Against Pathological Identification

Where did this trend start? I have a hunch it was coming on at least by the 1930’s. Alcoholics Anonymous began in 1935 and for all the good they have done, they made a model of labeling yourself by our pathology. “Hi. I’m Bill and I’m an alcoholic.”

Now, there are some good reasons for this. The famous “first step” of the twelve is to admit you have a problem which is a large and difficult step for someone with an addiction. I wish they would have addressed it differently, though. It narrows the focus of a person’s identity too much. Would, “Hi. I’m Bill and I’m fighting alcoholism,” have been too much to ask?

We see it with diseases as well. (I know some see alcoholism as a disease and I’m not taking sides on that here.) People will commonly say things like, “I’m a hemophiliac,” or “I’m a diabetic.” Why? Is the sum of their being wrapped up in a medical condition? I am sure some days it may feel that way and I’m not minimizing the impact it surely has on them, but what happens when they no longer have whatever condition, be it alcoholism or hemophilia? Do they suddenly become less? Have they lost their identity? Why not say, “I have diabetes?”

Is it just semantics? I don’t think so. This sort of thinking and talking gives legitimacy to things that are rightly called illegitimate. Like this nonsense. We wouldn’t have this confusion if we understood that we make choices. The whole materialist presupposition of the last century or more has caused people to scapegoat all of their bad choices onto molecules and genes that had precious little to do with it.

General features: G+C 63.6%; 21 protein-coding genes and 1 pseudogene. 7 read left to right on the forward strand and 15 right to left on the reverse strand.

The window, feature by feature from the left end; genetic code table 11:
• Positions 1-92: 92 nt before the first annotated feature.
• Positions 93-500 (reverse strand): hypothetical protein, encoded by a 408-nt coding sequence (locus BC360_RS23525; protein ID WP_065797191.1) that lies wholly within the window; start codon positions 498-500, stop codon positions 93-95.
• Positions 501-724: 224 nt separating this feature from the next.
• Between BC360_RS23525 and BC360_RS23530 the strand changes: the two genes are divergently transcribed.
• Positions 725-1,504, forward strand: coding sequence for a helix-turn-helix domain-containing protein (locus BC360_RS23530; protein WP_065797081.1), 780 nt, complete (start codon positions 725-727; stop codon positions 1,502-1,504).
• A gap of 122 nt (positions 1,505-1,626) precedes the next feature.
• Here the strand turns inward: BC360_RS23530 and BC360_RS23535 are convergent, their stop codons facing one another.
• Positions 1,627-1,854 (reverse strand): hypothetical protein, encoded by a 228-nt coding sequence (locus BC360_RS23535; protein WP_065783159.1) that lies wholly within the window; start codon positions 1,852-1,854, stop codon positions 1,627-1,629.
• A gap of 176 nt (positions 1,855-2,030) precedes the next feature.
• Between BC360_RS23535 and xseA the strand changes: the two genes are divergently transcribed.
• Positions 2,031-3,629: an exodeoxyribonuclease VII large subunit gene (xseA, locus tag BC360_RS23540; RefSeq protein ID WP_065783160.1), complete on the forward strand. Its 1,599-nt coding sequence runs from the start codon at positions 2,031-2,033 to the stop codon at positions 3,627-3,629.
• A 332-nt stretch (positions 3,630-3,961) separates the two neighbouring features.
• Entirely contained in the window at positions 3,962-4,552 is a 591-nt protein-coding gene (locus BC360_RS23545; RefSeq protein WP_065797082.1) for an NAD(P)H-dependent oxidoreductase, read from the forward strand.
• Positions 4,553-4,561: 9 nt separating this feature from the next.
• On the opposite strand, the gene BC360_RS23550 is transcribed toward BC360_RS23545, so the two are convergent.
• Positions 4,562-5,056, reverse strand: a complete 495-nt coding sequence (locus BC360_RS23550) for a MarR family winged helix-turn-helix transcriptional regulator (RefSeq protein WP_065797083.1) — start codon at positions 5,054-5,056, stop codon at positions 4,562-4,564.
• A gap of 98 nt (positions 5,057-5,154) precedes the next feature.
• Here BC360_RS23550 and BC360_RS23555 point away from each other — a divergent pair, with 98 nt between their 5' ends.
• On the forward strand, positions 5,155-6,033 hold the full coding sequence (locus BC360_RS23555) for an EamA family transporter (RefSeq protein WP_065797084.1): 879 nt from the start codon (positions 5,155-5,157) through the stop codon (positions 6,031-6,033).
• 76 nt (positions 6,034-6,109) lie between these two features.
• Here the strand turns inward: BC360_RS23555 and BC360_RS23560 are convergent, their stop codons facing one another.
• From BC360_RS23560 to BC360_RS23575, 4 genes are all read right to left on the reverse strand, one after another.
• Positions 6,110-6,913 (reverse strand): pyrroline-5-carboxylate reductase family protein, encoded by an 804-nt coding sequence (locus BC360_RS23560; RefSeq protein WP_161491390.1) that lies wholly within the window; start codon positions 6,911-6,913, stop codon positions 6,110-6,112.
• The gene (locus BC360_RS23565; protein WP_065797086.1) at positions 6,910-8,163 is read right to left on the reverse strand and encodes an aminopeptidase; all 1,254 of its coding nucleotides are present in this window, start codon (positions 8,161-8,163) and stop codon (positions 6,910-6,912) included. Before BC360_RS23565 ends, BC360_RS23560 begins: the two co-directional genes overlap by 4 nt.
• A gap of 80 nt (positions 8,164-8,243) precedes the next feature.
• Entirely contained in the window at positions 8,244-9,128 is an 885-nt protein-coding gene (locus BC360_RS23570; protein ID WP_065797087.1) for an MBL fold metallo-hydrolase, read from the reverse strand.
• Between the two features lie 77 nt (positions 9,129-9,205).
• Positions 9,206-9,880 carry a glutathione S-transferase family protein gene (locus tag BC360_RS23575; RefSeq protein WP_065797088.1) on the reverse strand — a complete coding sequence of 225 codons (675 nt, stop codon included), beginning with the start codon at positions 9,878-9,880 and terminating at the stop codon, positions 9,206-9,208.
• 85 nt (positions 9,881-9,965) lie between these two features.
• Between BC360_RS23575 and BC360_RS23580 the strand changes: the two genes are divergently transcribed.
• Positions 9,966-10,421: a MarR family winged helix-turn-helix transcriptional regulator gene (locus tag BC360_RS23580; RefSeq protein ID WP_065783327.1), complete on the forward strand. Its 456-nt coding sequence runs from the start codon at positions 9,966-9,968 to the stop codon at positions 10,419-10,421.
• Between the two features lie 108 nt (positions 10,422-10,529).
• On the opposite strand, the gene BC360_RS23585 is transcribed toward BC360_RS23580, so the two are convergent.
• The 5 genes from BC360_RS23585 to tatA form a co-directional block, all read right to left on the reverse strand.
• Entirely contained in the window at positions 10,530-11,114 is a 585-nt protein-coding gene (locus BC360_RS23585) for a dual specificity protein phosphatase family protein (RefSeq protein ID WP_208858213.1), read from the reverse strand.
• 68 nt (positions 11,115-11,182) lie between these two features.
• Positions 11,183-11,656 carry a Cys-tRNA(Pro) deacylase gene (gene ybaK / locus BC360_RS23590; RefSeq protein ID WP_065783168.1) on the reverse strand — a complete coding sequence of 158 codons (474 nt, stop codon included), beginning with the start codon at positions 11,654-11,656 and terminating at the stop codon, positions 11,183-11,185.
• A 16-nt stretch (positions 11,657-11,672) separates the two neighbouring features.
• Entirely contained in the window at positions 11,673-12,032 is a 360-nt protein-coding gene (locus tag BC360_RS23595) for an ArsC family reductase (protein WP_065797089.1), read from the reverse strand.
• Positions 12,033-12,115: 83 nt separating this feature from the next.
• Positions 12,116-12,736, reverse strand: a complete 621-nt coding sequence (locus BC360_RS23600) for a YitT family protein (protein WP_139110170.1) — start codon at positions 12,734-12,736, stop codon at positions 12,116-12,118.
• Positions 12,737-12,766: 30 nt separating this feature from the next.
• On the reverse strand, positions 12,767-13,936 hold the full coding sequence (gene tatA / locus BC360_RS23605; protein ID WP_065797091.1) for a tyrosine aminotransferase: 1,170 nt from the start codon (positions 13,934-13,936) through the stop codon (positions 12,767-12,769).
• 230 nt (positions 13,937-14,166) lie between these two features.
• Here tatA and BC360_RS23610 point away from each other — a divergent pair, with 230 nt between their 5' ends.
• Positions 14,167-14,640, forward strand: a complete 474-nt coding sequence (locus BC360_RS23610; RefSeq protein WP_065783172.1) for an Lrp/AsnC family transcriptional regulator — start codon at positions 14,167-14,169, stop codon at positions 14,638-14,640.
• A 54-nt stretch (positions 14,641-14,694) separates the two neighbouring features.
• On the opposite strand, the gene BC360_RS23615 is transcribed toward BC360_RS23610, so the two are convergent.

Interestingly, roles that traditionally have been seen as having ontological significance are increasingly downplayed and called “choices” by many moderns. Father, wife, child, and citizen for example. Even male and female (which are genetically determined) are being questioned by some sectors of our society. I’m unsure where this madness will end, but it is showing no signs of abating.

It seems we might find more common ground and more genuine health it we dropped some of our self-applied labels, mostly because we tend to only cling to ones that identify us as part of some group with particular special interests to justify our immorality. If we are honest before God, all we really need to say is, “I’m a sinner.” That covers it all.

It has almost come to the point that if we don’t have some trendy label, we aren’t “cool.” A social media phenomena, perhaps? There is always the condition du jour;  ADD, lactose or gluten intolerance, homosexuality, transgender….

Unfortunately, it hurts those who genuinely have an issue. I’ve read a few articles how the gluten-free fad is actually making life difficult for people who have celiac disease, because all of these products jumping on the bandwagon aren’t necessarily gluten-free. Not to mention moral issues. As transgenderism has become trendy, what is a person to do who may have deep-seated issues that are more than an over-zealous quest for novelty?

What if we all refused to call people by their pathological labels? Would it be a step toward lowering their power and giving others the freedom to make better choices? I can’t help but think so.

 

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Filed under Relationship, Words

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